What I Hope Happens Next Year: An asteroid falls on the hospital two minutes into the first episode; only Dr. Cox survives, and in minute three he goes home to his wife and kids and shuts the door behind the viewing audience so we don't have to watch any more of this heartbreak that used to be an amusing series.

Tomorrow: "House"
Late Next Week: "Lost"
Inbetween: Hey, remember how there were all those fall shows that got totally sideswiped by the writers strike? We're going to talk about them - or what's left of them. Also "24" and "Heroes" will be discussed. Because if we don't talk about them when they're not on, how do we know they exist?

(Oh yeah, DVDs. Well, still.)

Thursday, May 15, 2008

I Hate TV: Commercials

Here at the ISTV Global Stronghold, tensions are running high. The minions are getting twitchy, no matter how many times they receive the poke of the Cattle Prod of Doom.

Maybe it’s the sudden end of the truncated 2008-2009 television season. Maybe it’s a sense of dread when the announcements of new fall shows all read as painfully as they do. Maybe it’s a recent reminder that, in defiance of GOD'S WILL, “According to Jim” continues to draw breath.

As a response to the morale issues, work on our orbiting death ray has accelerated.

Target one: commercials that offend our senses (Target two: Jim Belushi).

In any event, until the laser is operational, the minions have had to get creative in their terrorism. So they've taken to simply rewriting their commercial-nemeses, for clarity and honesty:

“Sex in the City: The Movie”:
One of the four women: EEEEEEEE!!!
(Martini glasses clink together)
[Repeat, over, and over, and over, until excruciating.]


KY Massage Products:
Man: When my clearly upper-class girlfriend and I are doing something that isn’t explicitly referred to as “sex,” we like and/or need to use this product. Which we are not explicitly referring to as “sex lube.”
Woman: Because we’re pretty sure you can’t say “sex lube” on American TV commercials.
Man: Certainly not on primetime network TV. Man, how’d we even get on during “Lost”?
Woman: By agreeing not to say “sex lube,” dear.
Man: That’s right, honey. Hey, wanna do something on this bed we’re sitting on that is likely but not specifically referred to as “sex”?
Woman: Do I! Hey, bring the not-necessarily-sex-lube!

...And yes, we have a team examining the feasibility of TiVo within the Stronghold.

Monday, May 12, 2008

I Hate TV: NBC

Watching the otherwise perfect "30 Rock"/"The Office" block, an anger arose in me. Not because of the shows - "30 Rock"'s season finale was awesome, with only one minor complaint - NOT ENOUGH PETE HORNBERGER! - and "The Office" wasn't the best of the season, meaning it was only really hilarious and not astoundingly hilarious.

But I couldn't shake the nagging feeling of irritation.

As luck would have it, a Locke-centric episode of "Lost" gave my brain a nice, trauma-induced case of amnesia, so it took a few days to remember what had pissed me off so much.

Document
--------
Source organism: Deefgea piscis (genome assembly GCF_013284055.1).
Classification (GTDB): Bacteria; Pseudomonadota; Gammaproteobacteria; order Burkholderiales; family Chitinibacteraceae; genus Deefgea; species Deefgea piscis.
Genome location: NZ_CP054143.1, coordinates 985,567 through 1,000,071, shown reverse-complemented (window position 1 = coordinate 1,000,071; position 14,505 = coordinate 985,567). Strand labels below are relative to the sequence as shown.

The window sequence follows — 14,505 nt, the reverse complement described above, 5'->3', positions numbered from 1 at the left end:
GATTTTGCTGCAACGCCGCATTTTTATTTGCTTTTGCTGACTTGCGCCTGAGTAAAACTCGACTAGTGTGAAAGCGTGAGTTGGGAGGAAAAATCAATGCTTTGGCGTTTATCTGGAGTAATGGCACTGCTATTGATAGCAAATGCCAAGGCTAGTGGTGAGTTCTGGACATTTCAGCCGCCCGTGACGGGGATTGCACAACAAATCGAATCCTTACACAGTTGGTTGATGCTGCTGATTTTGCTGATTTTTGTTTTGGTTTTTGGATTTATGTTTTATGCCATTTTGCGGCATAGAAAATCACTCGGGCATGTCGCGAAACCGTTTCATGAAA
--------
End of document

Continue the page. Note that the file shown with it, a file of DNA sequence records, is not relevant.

Today, it all came back to me, in increasingly hurtful stages.

First, I remembered promos for "Deal or No Deal." Thanks to the summer, this show will actually INCREASE ITS PRESENCE. (I hear as a follow-up to GW's appearance, Dick Cheney will show up to shoot the banker in the face!)

Then the memories of the flop-sweat extravaganza that is "Last Comic Standing" flooded my memory. This is a showcase for excruciating mediocrity masquerading as standup comedy that, four years ago, was getting such deservedly bad ratings that its finale results were announced during a John Goodman-voiced animated sitcom (also cancelled after six episodes). And yet, it's summertime, so the thinking is, "You assholes will watch anything, won'tcha?" And to really rub that in, it's often hosted by Jay Mohr, whose mere presence screams "There is a God, and he fucking hates you."

This gaze into the abyss was jarring enough to unlock the final bit of trauma from my brain:


This summer, I will be watching "Lost" from the beginning, season 2 of "The Sopranos," and I might just get into "Battlestar: Galactica."

I will NOT be watching NBC.

(Does anyone remember when NBC felt like the "smart" network? When it ran "The West Wing," and Tina Fey wrote "SNL" so it wasn't absolutely horrible? Turn of the century NBC. Good times.)

Tuesday, May 6, 2008

On The Web

Taking it easy on I Speak TV this week. Waiting for the seasons to wind down before delivering final marks on Lost, House, How I Met Your Mother, The Office, and 30 Rock once their finales air. (Though I believe there will be a brief reminder of those fall shows, like Heroes and Pushing Daisies...remember them?)

In the meantime, the new Summer Movie A-Go-Go series begins over at sister-site Future Blues, with a review of Iron Man.

And Threat Quality Press opens its doors this week, where quality writing will be afoot. I'll be posting new essays every Thursday. New short fiction will be available from one of our writers every Friday, too.


Future Blues


Threat Quality